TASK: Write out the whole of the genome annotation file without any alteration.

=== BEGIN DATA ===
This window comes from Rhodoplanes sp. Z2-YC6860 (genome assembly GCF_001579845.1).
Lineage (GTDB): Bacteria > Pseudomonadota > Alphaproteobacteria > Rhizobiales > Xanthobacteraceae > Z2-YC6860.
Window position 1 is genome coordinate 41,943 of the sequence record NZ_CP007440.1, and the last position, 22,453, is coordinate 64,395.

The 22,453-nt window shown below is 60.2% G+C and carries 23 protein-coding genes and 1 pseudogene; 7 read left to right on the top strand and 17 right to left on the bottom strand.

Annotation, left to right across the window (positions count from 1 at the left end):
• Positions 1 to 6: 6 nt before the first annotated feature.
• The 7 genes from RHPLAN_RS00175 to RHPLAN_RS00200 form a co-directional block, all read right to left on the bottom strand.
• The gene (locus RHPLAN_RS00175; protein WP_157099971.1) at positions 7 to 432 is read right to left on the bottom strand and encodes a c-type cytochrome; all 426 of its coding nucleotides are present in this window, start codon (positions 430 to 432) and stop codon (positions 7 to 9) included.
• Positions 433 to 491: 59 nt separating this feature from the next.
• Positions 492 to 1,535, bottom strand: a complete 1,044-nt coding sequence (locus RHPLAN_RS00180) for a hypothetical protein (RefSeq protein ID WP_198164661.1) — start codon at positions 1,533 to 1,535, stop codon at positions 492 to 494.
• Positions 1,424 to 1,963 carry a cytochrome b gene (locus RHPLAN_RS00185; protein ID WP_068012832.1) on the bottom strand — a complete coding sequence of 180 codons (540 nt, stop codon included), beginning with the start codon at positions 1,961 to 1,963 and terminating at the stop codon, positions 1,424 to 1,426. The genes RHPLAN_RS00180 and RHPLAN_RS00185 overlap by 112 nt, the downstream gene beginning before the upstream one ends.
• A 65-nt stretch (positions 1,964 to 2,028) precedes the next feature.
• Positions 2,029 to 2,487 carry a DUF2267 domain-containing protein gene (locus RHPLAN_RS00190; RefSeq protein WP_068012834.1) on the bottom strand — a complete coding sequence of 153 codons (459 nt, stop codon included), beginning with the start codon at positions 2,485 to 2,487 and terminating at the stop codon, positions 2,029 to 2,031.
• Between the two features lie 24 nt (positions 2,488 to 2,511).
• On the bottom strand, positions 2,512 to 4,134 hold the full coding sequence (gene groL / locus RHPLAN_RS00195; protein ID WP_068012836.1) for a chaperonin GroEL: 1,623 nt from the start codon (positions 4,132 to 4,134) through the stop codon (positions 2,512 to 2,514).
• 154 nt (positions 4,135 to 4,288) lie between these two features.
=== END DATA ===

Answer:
This window comes from Rhodoplanes sp. Z2-YC6860 (genome assembly GCF_001579845.1).
Lineage (GTDB): Bacteria > Pseudomonadota > Alphaproteobacteria > Rhizobiales > Xanthobacteraceae > Z2-YC6860.
Window position 1 is genome coordinate 41,943 of the sequence record NZ_CP007440.1, and the last position, 22,453, is coordinate 64,395.

The 22,453-nt window shown below is 60.2% G+C and carries 23 protein-coding genes and 1 pseudogene; 7 read left to right on the top strand and 17 right to left on the bottom strand.

Annotation, left to right across the window (positions count from 1 at the left end):
• Positions 1 to 6: 6 nt before the first annotated feature.
• The 7 genes from RHPLAN_RS00175 to RHPLAN_RS00200 form a co-directional block, all read right to left on the bottom strand.
• The gene (locus RHPLAN_RS00175; protein WP_157099971.1) at positions 7 to 432 is read right to left on the bottom strand and encodes a c-type cytochrome; all 426 of its coding nucleotides are present in this window, start codon (positions 430 to 432) and stop codon (positions 7 to 9) included.
• Positions 433 to 491: 59 nt separating this feature from the next.
• Positions 492 to 1,535, bottom strand: a complete 1,044-nt coding sequence (locus RHPLAN_RS00180) for a hypothetical protein (RefSeq protein ID WP_198164661.1) — start codon at positions 1,533 to 1,535, stop codon at positions 492 to 494.
• Positions 1,424 to 1,963 carry a cytochrome b gene (locus RHPLAN_RS00185; protein ID WP_068012832.1) on the bottom strand — a complete coding sequence of 180 codons (540 nt, stop codon included), beginning with the start codon at positions 1,961 to 1,963 and terminating at the stop codon, positions 1,424 to 1,426. The genes RHPLAN_RS00180 and RHPLAN_RS00185 overlap by 112 nt, the downstream gene beginning before the upstream one ends.
• A 65-nt stretch (positions 1,964 to 2,028) precedes the next feature.
• Positions 2,029 to 2,487 carry a DUF2267 domain-containing protein gene (locus RHPLAN_RS00190; RefSeq protein WP_068012834.1) on the bottom strand — a complete coding sequence of 153 codons (459 nt, stop codon included), beginning with the start codon at positions 2,485 to 2,487 and terminating at the stop codon, positions 2,029 to 2,031.
• Between the two features lie 24 nt (positions 2,488 to 2,511).
• On the bottom strand, positions 2,512 to 4,134 hold the full coding sequence (gene groL / locus RHPLAN_RS00195; protein ID WP_068012836.1) for a chaperonin GroEL: 1,623 nt from the start codon (positions 4,132 to 4,134) through the stop codon (positions 2,512 to 2,514).
• 154 nt (positions 4,135 to 4,288) lie between these two features.